1. Mass graves of human trafficking camp unearthed in Thailand. Police exhumed twenty-six bodies at a mass grave located in the jungles of Songkhla province this week. Most of the migrants once held at the now abandoned site were Rohingya Muslim refugees from western Myanmar and Bangladesh. According to reports, this camp was made up of “bamboo cages, watchtowers and what Thai police described as a torture room.” Even as the grave was discovered, more than fifty Thai police officers were punished over suspected links to human trafficking networks. The mass grave was hardly the first indicator that Thailand has a booming human trafficking business and it remains to be seen if the Thai government can successfully undertake steps necessary to combat human trafficking. Read more »

Friday Asia Update: Top Five Stories for the Week of May 1, 2015

by Guest Blogger for Elizabeth C. Economy
Japanese Prime Minister Shinzo Abe (C) addresses a joint meeting of the U.S. Congress in front of U.S. Vice President Joe Biden (L) and House Speaker John Boehner (R-OH), on Capitol Hill in Washington on April 29, 2015 (Jonathan Ernst/Courtesy: Reuters). Japanese Prime Minister Shinzo Abe (C) addresses a joint meeting of the U.S. Congress in front of U.S. Vice President Joe Biden (L) and House Speaker John Boehner (R-OH), on Capitol Hill in Washington on April 29, 2015 (Jonathan Ernst/Courtesy: Reuters).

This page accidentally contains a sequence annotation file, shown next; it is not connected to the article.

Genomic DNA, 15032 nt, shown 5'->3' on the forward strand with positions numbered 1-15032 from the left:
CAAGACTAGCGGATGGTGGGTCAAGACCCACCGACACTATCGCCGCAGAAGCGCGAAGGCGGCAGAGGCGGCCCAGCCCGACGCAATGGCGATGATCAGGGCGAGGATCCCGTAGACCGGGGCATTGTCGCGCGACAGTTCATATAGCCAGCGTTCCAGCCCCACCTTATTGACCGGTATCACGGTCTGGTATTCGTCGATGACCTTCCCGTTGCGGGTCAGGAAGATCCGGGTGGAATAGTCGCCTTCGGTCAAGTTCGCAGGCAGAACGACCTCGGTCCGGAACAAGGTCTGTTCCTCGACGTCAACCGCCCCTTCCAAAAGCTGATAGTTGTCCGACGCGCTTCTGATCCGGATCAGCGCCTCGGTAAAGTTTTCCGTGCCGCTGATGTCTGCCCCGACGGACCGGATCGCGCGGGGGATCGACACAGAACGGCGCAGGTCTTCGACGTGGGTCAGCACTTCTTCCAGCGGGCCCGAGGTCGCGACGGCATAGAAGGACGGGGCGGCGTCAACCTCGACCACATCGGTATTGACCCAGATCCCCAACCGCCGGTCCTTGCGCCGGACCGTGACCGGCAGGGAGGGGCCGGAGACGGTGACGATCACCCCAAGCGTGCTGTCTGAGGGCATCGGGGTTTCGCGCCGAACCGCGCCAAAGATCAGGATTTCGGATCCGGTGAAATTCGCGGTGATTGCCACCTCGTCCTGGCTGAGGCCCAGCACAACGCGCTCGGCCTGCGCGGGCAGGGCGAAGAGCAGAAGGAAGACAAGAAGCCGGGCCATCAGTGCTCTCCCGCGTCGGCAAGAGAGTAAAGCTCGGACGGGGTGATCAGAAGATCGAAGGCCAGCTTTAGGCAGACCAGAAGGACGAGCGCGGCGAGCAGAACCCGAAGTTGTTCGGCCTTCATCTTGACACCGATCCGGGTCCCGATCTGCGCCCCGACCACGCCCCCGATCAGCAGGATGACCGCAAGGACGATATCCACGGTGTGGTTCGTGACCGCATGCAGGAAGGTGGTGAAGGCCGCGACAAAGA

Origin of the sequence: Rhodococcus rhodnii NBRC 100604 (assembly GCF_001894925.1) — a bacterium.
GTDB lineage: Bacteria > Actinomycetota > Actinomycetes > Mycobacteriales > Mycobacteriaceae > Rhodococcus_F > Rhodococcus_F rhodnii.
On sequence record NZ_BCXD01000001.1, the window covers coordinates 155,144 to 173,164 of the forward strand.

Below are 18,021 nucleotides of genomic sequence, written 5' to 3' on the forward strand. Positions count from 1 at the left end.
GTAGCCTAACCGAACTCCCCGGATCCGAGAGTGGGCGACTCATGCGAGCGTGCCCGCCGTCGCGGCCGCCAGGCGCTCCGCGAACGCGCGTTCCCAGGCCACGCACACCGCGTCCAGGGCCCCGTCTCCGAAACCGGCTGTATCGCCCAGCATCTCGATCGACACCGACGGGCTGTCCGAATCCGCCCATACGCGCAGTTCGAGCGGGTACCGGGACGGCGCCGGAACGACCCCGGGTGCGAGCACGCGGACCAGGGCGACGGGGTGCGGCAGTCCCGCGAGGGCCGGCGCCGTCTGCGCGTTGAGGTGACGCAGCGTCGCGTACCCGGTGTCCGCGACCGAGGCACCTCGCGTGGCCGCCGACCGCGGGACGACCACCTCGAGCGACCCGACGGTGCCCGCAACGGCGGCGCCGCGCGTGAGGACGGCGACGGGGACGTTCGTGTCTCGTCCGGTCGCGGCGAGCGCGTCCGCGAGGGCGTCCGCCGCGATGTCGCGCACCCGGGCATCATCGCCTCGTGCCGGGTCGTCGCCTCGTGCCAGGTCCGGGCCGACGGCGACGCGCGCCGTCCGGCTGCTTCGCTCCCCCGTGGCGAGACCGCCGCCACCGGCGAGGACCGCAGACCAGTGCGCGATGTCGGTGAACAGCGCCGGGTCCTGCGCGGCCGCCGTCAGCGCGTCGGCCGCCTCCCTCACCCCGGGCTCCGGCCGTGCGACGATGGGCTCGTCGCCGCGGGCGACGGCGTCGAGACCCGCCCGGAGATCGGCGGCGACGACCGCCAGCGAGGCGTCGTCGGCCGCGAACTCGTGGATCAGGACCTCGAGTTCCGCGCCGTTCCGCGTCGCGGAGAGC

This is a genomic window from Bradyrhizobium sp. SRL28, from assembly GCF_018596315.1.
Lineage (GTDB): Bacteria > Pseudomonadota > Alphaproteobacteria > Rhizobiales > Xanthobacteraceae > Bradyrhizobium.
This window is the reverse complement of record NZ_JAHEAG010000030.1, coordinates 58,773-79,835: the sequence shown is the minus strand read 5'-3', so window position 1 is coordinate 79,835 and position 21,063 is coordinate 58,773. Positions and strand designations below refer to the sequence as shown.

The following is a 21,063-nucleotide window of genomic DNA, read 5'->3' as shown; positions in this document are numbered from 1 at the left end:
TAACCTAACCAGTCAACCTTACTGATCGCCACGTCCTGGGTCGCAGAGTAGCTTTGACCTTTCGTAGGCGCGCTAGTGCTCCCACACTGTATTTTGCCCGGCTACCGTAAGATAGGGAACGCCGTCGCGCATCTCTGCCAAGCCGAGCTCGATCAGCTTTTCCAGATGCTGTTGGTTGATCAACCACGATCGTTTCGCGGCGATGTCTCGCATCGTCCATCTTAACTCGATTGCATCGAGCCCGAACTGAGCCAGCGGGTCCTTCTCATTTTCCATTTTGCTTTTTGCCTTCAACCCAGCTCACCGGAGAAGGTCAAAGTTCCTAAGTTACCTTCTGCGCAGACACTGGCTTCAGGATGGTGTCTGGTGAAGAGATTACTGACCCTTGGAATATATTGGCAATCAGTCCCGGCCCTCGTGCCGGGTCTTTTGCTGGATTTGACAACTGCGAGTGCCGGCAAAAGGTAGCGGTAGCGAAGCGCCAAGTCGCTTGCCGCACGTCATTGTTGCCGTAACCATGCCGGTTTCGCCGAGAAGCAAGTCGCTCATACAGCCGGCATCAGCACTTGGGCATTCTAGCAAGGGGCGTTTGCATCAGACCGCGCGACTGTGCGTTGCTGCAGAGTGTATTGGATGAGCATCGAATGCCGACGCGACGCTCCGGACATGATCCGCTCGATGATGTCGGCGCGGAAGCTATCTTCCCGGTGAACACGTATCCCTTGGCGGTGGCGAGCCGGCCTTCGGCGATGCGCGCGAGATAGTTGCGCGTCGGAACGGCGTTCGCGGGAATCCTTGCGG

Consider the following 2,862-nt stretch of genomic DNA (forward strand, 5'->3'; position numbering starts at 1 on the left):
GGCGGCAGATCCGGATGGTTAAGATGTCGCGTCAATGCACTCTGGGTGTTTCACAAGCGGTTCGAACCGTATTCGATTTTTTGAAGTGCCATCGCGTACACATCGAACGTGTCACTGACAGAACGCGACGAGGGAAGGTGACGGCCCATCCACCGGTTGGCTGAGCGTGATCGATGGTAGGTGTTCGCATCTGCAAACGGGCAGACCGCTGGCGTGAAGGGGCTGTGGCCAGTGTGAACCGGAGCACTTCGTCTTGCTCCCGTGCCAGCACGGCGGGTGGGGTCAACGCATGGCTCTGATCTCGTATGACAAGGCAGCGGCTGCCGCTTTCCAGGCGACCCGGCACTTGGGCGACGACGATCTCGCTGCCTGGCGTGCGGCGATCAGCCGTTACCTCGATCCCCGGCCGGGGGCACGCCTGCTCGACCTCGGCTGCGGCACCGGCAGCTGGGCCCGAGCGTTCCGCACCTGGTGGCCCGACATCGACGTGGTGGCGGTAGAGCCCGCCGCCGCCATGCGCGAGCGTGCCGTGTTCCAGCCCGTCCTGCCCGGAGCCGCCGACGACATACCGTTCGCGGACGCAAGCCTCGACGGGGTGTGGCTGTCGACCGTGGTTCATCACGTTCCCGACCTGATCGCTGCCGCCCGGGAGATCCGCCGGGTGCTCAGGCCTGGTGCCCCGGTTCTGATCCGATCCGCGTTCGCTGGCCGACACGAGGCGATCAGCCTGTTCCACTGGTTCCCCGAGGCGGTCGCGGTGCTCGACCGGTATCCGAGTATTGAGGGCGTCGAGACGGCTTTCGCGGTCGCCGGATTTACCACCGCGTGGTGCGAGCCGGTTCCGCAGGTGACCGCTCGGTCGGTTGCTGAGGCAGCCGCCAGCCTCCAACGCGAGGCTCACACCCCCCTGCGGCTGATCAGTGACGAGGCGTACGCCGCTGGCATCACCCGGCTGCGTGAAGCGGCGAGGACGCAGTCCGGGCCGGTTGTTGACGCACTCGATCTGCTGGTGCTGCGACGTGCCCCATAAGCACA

Ashlyn Anderson, Lauren Dickey, Darcie Draudt, William Piekos, and Ariella Rotenberg look at the top stories in Asia today.

1. Shinzo Abe visits the United States. Japanese Prime Minister Shinzo Abe visited the United States this week to discuss the future of U.S.­-Japan relations. Increased security cooperation as well as relations with China topped the agenda. Abe delivered the first-ever speech by a Japanese prime minister to a joint session of Congress. In his speech, Abe described his vision for a stronger alliance between the United States and Japan and expressed his condolences for Japanese behavior in World War II. He announced his determination to “take more responsibility for peace and stability in the world.” Read more »

Friday Asia Update: Top Five Stories for the Week of April 24, 2015

by Guest Blogger for Elizabeth C. Economy
Indonesia's President Joko Widodo (R) greets China's President Xi Jinping during the arrival for the opening ceremony of the Asian African Conference in Jakarta, Indonesia, 22 April 2015. The 60th Asian-African Conference is held in Jakarta and Bandung from 19 to 24 April 2015. REUTERS/Mast Irham/POOL Indonesia's President Joko Widodo (R) greets China's President Xi Jinping during the arrival for the opening ceremony of the Asian African Conference in Jakarta, Indonesia, on April 22, 2015 (Mast Irham/Courtesy Reuters).